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The Deuterocanonicals, also known as the Old Testment Apocrypha

Protestant title of article: Someone has extra books in their Old Testament?

Catholic or Orthodox title of article: Someone has less books in their Old Testament?

First some background information: Christianity has three major divisions: Catholic, Orthodox (Greek Orthodox, for example), and Protestant (meaning almost all Christians who are not Catholic or Orthodox). [Note: other groups of Christians also exist, such as the Copic Church based in Egypt; this article focuses on the three major branches.] The three divisions all teach basically the same thing about Jesus, but they differ in the details. One of those details is the contents of their holy writing, the Bible. Protestants believe that the Bible should contain 66 books. Catholics believe that the Bible should contain 73 plus books. The Orthodox believe that the Bible should contain 76 plus perhaps more books. Now for the explanation.

All Christian groups agree that the New Testament (NT) should only contain 27 books. Therefore, all Christians use the same NT books. The disagreement exists over the number of Old Testament (OT) books. All three Christian divisions agree that that the Old Testament should have these books:

This makes 39 books. And the Protestants stop at that, for a total of 66 books in the Bible.

The Catholic Bible has the 39 books of the Protestant OT plus

Therefore, Catholics believe that the Bible should contain 73 books plus enlarged sections for Esther and Daniel. Catholics have a special name for these “additional” books, which is "deuterocanonical." "Deutero” means "secondary" and "canonical" means "holy writing." These books are included in the Catholic Bible, but they are identified differently. Protestants do not have these books in their OT and so refer to them as "apocrypha." ["Apocrypha" are books which are not in the Bible.] Catholics call these books "deuterocanonical" because they are in the Catholic OT but are seen as secondary, whereas Protestants refer to them as "apocrypha" because they are not in any Protestant OT's.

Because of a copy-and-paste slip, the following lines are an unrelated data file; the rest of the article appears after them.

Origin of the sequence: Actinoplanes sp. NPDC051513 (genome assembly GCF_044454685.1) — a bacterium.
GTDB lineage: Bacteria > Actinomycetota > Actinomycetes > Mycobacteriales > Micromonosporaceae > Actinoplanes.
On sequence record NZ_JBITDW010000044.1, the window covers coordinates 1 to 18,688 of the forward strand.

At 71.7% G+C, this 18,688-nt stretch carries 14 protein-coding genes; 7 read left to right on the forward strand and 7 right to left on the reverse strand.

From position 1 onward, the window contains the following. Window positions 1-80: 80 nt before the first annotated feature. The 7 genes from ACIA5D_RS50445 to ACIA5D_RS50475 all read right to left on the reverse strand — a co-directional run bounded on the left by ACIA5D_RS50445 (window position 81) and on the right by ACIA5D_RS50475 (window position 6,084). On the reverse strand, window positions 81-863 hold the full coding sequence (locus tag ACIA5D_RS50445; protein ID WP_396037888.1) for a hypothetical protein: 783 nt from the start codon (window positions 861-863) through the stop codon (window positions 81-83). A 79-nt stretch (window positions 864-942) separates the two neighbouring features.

The Orthodox Bible has the same books as the Catholic Bible plus it can contain Prayer of Manaseh, I Esdras, II Esdras, III Maccabees, IV Maccabees, Odes (prayers or psalms), and an additional psalm, Psalm 151. The reason I say “can contain” is because the Orthodox Church is not like the Catholic Church, a single unit, but more like the Protestants, there are different Orthodox, such as Russian Orthodox and Greek Orthodox, and they each can have different books in the OT.

But why the difference? First a note about the development of the OT. In the 300's and 200's B.C., the Jews in Egypt translated their holy writing from their native tongue of Hebrew into Greek, which was becoming the dominant language of the time. This version is called the Septuagint. The Septuagint contained the above books of the Orthodox OT, except II Esdras.

About 1000 years later, in the Middle Ages, a group of Jewish scholars produced what is called the Masoretic Text. This was a Hebrew version of the Jewish Bible. Remember that the Jews already had a Greek version, the Septuagint, but 1000 years later they wanted an authorized copy in the original Hebrew language. In the process of developing the Masoretic Text, the scholars reduced the number of books to the 39 books.

But that was the Jewish scholars. The Catholics and Orthodox of the Middle Ages kept using the versions they had, which was based on the Septuagint. The Protestants finally showed up in the very late Middle Ages, in the 1500s. At first Protestant leaders used the deuterocanonicals, but eventually Protestant leaders all decided only to include protocanonicals ("proto" meaning "primary") and not deuterocanonicals. And in the Westminster Confession of 1648 (one of the most prominent Protestant statements of faith at the time), the deuterocanonicals were left out of the OT for the first time in an official document. And they have generally been absent from Protestant Bibles ever since.

Interesting note: The deuterocanonicals were included in the original version of the King James Version Bible in 1611, but they were eventually removed.

©2010, 2017 Mark Nickens